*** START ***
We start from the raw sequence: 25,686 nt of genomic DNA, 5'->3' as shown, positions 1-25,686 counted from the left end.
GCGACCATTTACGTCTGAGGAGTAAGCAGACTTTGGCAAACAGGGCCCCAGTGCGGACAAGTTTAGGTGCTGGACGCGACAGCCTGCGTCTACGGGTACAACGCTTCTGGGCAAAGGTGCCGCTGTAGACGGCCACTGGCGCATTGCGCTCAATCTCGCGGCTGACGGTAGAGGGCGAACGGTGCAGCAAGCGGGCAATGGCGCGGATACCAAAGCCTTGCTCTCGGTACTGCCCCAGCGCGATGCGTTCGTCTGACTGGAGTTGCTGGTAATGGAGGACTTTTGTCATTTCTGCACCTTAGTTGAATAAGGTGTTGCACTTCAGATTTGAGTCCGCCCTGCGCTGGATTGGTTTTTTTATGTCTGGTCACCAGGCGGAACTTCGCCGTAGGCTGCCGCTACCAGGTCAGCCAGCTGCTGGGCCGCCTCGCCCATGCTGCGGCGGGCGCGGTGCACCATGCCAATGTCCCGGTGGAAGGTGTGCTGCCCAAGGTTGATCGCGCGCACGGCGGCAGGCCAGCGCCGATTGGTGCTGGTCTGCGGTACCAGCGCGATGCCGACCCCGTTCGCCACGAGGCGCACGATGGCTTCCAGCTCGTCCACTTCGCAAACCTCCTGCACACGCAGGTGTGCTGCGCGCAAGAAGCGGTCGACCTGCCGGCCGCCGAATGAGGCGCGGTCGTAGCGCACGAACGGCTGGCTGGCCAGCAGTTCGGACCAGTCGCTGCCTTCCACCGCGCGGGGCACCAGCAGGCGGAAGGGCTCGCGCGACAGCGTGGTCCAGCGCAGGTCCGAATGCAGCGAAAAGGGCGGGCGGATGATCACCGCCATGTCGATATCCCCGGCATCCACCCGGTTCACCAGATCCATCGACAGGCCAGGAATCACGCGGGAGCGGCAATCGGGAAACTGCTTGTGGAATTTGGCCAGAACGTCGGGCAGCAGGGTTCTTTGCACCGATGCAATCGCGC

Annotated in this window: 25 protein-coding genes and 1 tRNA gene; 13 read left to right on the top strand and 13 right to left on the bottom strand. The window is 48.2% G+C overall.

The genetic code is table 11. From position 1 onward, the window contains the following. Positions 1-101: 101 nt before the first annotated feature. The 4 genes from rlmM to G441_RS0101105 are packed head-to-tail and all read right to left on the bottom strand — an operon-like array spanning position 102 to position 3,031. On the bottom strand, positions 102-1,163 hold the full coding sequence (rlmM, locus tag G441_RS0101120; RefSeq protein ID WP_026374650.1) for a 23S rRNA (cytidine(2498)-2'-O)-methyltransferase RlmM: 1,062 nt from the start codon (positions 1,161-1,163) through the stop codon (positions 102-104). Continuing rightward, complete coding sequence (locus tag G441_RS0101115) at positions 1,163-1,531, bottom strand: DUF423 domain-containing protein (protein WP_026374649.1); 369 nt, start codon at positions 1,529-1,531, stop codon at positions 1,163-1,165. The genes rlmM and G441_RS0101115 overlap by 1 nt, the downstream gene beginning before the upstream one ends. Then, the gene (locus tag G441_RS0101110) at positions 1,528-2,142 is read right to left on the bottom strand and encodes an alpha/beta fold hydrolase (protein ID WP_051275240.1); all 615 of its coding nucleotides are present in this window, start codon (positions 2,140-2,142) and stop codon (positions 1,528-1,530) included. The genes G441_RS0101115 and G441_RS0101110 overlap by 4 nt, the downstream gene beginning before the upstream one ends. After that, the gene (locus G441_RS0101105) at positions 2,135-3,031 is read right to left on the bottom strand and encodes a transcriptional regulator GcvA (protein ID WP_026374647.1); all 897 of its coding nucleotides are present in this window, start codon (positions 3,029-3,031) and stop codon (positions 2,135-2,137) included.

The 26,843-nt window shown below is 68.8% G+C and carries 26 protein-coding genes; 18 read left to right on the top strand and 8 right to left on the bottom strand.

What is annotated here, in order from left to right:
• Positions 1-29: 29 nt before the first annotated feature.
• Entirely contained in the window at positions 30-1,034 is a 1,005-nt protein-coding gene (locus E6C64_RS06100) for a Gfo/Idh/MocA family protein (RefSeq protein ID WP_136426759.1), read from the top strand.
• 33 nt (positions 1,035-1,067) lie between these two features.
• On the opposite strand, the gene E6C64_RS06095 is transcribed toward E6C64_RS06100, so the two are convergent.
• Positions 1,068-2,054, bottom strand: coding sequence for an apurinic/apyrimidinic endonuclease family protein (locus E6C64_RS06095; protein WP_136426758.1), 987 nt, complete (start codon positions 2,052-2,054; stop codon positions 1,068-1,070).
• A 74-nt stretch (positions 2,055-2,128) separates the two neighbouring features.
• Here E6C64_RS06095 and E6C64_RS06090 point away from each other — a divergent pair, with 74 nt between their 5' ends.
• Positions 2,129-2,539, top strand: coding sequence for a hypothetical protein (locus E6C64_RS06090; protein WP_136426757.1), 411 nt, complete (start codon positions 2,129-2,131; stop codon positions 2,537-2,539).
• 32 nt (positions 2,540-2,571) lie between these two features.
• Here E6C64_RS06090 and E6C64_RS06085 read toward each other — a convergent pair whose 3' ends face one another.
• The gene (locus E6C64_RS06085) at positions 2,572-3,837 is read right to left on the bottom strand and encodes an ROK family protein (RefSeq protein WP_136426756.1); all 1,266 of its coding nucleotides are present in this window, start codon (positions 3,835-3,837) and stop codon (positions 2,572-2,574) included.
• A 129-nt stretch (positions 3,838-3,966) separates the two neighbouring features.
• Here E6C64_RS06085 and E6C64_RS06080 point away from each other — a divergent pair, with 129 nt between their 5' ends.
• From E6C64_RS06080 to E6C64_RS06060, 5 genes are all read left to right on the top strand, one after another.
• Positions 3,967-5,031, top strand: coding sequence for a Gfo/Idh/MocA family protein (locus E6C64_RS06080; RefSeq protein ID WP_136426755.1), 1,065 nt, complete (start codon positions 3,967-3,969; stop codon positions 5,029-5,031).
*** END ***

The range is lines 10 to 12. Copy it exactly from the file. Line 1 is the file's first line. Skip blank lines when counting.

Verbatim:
• On the opposite strand, the gene E6C64_RS06095 is transcribed toward E6C64_RS06100, so the two are convergent.
• Positions 1,068-2,054, bottom strand: coding sequence for an apurinic/apyrimidinic endonuclease family protein (locus E6C64_RS06095; protein WP_136426758.1), 987 nt, complete (start codon positions 2,052-2,054; stop codon positions 1,068-1,070).
• A 74-nt stretch (positions 2,055-2,128) separates the two neighbouring features.